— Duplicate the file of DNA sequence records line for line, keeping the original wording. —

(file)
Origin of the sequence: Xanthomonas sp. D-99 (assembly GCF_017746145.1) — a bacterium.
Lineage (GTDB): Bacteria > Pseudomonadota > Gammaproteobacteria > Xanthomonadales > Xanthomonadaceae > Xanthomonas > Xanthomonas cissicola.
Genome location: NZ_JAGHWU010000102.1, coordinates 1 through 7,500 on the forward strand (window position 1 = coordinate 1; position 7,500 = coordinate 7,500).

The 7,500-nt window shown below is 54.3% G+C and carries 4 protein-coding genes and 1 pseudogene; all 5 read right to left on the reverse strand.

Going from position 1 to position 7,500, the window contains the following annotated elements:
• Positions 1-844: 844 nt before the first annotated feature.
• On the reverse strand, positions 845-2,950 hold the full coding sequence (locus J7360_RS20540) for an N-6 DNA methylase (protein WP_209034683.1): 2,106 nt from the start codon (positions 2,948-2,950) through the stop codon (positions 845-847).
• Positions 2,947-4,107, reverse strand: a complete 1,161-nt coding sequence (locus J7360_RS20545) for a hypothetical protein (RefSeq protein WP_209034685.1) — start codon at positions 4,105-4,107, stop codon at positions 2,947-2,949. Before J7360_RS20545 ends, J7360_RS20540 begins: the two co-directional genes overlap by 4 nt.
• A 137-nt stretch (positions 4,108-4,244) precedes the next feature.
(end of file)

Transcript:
Origin of the sequence: Xanthomonas sp. D-99 (assembly GCF_017746145.1) — a bacterium.
Lineage (GTDB): Bacteria > Pseudomonadota > Gammaproteobacteria > Xanthomonadales > Xanthomonadaceae > Xanthomonas > Xanthomonas cissicola.
Genome location: NZ_JAGHWU010000102.1, coordinates 1 through 7,500 on the forward strand (window position 1 = coordinate 1; position 7,500 = coordinate 7,500).

The 7,500-nt window shown below is 54.3% G+C and carries 4 protein-coding genes and 1 pseudogene; all 5 read right to left on the reverse strand.

Going from position 1 to position 7,500, the window contains the following annotated elements:
• Positions 1-844: 844 nt before the first annotated feature.
• On the reverse strand, positions 845-2,950 hold the full coding sequence (locus J7360_RS20540) for an N-6 DNA methylase (protein WP_209034683.1): 2,106 nt from the start codon (positions 2,948-2,950) through the stop codon (positions 845-847).
• Positions 2,947-4,107, reverse strand: a complete 1,161-nt coding sequence (locus J7360_RS20545) for a hypothetical protein (RefSeq protein WP_209034685.1) — start codon at positions 4,105-4,107, stop codon at positions 2,947-2,949. Before J7360_RS20545 ends, J7360_RS20540 begins: the two co-directional genes overlap by 4 nt.
• A 137-nt stretch (positions 4,108-4,244) precedes the next feature.